Do we give up all hope of objective truth the moment we let others manipulate our perception of reality? Once we take that leap of faith – whether with a parent, teacher, political party or the press – do we become nothing more than the manipulated sycophants of a thousand well-orchestrated lies?

In 1981 it hadn’t occurred to me that truth could be subjective, opinion, or mutable and my single-minded mission had been to discover the truth (sans-quotation marks) about the pictures that would soon make their way into magazines around the world. The September 1981 issue of American Photographer magazine reported,

While agencies like Sygma and Gamma/Liaison were turning over their files for pictures of young blond Nazis, Carter was painstakingly trying to identify the young man who had posed for him before a picture of Adolf Hitler. Eager to obtain a positive i.d., Carter, now a videotape editor in New York City, called the Post and offered exclusive first rights if the paper would do the legwork.²

At a midnight meeting in lower Manhattan with New York Post columnist Steve Dunleavy (the tabloid TV reporter better known for his work on A Current Affair) the newspaper agreed to turn the images over to their contacts at the Secret Service. The subsequent article revealed that, “Two days later a Secret Service Agent told The Post he was “90% sure” of the man’s identity.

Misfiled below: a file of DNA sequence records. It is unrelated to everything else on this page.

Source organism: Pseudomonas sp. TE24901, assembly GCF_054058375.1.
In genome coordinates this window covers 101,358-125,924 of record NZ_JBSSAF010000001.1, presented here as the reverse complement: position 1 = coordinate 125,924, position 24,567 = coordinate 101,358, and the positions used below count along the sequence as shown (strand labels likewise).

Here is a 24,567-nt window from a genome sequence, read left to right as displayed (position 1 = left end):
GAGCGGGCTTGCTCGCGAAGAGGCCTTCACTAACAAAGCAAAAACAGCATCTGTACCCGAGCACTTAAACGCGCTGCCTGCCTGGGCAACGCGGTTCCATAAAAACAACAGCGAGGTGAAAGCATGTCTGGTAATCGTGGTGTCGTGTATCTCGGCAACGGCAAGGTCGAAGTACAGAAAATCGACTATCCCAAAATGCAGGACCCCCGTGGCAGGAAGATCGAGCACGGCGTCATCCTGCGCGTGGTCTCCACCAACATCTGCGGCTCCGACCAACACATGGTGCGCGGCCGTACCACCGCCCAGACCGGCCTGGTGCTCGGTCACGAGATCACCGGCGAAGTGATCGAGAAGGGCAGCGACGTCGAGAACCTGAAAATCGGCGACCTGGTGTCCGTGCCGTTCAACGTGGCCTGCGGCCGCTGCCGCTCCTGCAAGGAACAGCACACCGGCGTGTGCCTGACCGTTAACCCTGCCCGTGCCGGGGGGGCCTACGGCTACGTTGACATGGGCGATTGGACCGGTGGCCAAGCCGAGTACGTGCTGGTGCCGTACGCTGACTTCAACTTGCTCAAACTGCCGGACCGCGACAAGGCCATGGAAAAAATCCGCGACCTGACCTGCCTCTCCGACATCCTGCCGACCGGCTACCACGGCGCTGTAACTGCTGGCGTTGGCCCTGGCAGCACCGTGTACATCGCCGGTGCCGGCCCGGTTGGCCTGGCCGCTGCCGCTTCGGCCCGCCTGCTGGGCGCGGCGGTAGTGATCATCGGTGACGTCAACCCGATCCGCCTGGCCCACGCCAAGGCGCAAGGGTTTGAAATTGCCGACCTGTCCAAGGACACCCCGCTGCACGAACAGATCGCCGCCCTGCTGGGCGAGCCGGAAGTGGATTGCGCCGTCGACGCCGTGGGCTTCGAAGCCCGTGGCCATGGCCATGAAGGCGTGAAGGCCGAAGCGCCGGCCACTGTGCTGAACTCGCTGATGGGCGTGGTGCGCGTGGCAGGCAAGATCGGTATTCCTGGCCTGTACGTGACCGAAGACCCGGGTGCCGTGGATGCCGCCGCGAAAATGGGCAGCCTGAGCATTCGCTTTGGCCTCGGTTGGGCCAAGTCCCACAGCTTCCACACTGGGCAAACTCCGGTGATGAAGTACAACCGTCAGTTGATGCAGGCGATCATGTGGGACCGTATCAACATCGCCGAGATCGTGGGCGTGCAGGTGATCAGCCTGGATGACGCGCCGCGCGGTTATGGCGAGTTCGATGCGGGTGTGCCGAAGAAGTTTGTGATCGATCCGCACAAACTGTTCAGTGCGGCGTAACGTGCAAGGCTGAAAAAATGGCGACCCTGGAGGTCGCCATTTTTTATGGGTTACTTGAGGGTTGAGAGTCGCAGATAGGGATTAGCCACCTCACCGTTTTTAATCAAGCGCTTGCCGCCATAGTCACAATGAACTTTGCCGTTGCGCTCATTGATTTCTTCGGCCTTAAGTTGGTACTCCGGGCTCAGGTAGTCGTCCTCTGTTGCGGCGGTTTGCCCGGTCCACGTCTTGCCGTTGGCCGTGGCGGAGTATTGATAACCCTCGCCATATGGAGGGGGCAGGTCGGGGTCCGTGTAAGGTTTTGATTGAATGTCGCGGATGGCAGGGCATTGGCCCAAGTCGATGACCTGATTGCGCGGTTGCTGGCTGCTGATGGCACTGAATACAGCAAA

After two months of fruitless research, the FBI subpoena had come as a welcome development, a signal that perhaps the truth would finally be revealed. Could the young neo-Nazi be, as the Justice Department suspected, the same man who had recently attempted to assassinate President Ronald Reagan? Was it possible I’d spent an afternoon discussing hollow-tipped bullets with the insane gunman John Hinckley Jr.?

Group shot splitWhen I slipped into the Chicago headquarters of the National Socialist Party of America I had focused on Frank Collin, leader of the NSPA and a brazen white supremacist who was running for a seat on the Chicago city council. Soon afterwards Collin garnered national media attention when he led his troops through the streets of Skokie Illinois.

The monochromatic Collin proved to be a disappointing photography subject and my attention shifted to a younger Nazi sporting a .357 Magnum on his hip. After securing his trust, the young man posed for the portraits that were now in the possession of the U.S. Assistant District Attorney in Washington D.C.

March 1981